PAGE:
New research casts doubt on BMI weight system

Washington: A study of 33,000 adults has discovered that putting on a few pounds could actually lengthen your life. According to research published in the American Journal of Public Health most adults may be healthy with an extra half stone than that recommended under the current Body Mass Index(BMI) measuring system.

BMI is calculated by dividing a patient’s weight in kilograms by their height in metres squared. A rating below 18 is regarded as underweight, while above 25 is overweight and a mass index over 30 is regarded as obese.

But while many doctors use the index as a general guideline to good health, the US researchers have found that the average person classified as overweight in the UK actually lives longer.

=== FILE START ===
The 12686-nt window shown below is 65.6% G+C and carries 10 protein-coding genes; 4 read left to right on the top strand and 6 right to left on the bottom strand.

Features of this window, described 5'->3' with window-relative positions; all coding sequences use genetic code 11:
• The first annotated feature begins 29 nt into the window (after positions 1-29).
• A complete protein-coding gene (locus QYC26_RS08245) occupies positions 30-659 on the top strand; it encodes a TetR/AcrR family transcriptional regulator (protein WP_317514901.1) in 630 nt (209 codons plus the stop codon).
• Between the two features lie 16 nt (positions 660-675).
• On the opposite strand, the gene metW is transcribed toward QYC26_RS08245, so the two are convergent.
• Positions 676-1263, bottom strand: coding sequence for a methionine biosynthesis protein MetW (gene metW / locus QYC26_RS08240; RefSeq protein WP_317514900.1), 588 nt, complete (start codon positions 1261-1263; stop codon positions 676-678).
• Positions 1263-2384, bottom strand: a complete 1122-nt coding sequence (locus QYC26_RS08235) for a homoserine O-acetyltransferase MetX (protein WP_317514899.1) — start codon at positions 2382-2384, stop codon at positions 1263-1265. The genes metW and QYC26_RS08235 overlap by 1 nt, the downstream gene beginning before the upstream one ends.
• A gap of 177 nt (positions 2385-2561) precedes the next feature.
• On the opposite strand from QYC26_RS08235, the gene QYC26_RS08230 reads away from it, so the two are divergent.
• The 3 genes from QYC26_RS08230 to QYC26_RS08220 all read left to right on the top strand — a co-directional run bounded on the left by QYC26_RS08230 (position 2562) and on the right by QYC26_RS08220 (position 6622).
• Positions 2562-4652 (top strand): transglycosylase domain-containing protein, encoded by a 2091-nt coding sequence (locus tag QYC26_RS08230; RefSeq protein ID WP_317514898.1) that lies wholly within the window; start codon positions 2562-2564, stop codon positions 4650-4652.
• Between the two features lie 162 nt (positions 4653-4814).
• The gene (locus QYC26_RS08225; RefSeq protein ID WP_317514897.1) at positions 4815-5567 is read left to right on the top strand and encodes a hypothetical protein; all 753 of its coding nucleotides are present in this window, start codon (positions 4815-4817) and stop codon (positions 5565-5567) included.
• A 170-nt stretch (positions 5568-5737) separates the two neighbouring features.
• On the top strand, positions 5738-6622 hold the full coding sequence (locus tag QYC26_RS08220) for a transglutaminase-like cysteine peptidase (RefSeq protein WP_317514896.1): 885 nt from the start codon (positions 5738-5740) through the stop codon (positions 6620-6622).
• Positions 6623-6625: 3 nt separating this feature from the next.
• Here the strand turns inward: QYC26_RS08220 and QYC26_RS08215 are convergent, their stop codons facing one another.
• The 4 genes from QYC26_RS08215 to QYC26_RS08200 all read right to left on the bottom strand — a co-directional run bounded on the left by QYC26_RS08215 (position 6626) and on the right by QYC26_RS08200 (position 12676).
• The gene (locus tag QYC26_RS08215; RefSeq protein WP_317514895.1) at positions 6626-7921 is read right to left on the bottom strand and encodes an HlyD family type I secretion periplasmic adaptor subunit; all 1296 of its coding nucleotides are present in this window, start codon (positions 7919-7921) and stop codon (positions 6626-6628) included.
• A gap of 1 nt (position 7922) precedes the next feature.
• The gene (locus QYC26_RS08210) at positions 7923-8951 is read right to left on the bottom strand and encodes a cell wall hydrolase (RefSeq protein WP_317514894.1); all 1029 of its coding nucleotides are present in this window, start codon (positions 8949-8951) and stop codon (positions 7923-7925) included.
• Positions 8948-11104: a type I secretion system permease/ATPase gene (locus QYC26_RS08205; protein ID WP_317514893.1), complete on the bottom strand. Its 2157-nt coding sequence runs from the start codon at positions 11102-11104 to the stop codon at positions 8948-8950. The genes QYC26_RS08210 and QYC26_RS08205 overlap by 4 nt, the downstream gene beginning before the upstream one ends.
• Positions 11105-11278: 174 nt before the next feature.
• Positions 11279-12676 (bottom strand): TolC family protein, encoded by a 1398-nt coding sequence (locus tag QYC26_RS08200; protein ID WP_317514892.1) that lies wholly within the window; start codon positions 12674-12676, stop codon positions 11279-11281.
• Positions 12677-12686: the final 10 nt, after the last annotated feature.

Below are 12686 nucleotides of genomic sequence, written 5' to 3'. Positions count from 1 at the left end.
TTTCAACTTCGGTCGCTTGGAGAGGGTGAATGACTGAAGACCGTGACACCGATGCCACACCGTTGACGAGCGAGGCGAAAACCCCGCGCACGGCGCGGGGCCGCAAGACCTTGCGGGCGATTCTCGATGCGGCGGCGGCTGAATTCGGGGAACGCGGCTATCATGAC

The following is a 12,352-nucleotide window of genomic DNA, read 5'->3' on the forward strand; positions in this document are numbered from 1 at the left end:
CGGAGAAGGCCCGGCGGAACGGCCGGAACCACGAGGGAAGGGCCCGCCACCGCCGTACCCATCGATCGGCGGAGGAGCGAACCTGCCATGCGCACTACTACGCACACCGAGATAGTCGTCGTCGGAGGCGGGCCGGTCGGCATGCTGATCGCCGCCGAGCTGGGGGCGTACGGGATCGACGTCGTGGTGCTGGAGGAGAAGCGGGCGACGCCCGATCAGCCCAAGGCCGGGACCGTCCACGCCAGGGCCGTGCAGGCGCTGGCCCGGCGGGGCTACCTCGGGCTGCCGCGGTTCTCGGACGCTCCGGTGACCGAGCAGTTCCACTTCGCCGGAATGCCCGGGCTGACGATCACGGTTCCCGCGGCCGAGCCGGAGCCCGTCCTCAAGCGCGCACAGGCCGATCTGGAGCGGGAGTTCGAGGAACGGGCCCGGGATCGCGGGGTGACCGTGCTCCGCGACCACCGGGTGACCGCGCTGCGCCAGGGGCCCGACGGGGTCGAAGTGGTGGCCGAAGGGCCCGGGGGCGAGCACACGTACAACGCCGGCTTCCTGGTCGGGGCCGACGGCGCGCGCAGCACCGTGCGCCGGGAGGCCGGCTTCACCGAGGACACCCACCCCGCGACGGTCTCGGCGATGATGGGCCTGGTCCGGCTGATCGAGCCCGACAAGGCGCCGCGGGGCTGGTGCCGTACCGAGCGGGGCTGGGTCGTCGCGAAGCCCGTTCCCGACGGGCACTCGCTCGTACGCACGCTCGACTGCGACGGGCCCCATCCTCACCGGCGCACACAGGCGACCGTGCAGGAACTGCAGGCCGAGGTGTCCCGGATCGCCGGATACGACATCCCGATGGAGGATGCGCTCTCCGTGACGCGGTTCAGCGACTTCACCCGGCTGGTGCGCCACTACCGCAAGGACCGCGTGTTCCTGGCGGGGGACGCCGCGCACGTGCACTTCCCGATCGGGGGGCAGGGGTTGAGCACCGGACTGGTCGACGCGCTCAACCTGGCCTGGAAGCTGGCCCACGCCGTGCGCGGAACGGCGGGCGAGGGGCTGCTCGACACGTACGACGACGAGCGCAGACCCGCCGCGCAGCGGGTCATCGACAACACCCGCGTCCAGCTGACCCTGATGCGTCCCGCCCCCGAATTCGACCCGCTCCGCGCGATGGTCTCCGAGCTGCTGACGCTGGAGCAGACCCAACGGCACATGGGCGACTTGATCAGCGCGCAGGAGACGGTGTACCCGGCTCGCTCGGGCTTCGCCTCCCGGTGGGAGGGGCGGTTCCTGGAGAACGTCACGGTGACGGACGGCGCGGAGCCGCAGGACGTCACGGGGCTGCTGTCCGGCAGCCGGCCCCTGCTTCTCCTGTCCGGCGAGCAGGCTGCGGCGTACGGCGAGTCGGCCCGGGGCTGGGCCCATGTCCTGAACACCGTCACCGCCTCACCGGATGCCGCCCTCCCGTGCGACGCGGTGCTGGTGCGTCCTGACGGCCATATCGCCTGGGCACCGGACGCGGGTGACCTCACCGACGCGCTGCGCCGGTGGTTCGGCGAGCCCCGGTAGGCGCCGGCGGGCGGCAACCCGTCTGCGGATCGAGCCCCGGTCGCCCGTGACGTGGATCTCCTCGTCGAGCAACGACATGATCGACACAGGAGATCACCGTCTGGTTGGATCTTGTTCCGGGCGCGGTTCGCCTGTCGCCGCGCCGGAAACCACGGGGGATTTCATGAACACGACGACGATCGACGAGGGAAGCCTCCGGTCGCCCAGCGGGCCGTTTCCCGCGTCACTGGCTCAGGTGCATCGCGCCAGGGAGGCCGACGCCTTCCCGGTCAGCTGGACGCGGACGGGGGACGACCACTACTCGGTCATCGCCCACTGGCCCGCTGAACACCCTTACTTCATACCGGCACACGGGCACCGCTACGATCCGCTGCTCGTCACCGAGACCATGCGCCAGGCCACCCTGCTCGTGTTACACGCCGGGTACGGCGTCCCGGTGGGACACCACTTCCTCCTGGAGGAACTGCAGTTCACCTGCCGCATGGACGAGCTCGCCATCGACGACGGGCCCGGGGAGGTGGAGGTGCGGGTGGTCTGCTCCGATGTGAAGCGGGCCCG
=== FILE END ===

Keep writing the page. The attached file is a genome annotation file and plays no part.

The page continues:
Changing the current recommended BMI to 26 for men would allow the average male to carry 24lb more than is currently recommended. Women could quite happily tip the scales at half a stone more than suggested.

The study also found that adults with BMIs as high as 35 have the same life expectancy as skinny people who have BMIs of 20.

According to the research, only those with BMIs over 35, equivalent to 17st 6lb for a 5ft 10in man and 15st for a 5ft 5in women, face a marked reduction in life expectancy.

Researcher Dr Jerome Gronniger, of the US Congressional Budget Office, said: ‘This work does not support the idea that reducing weight alone would result in any large mortality risk reduction for most of the population.’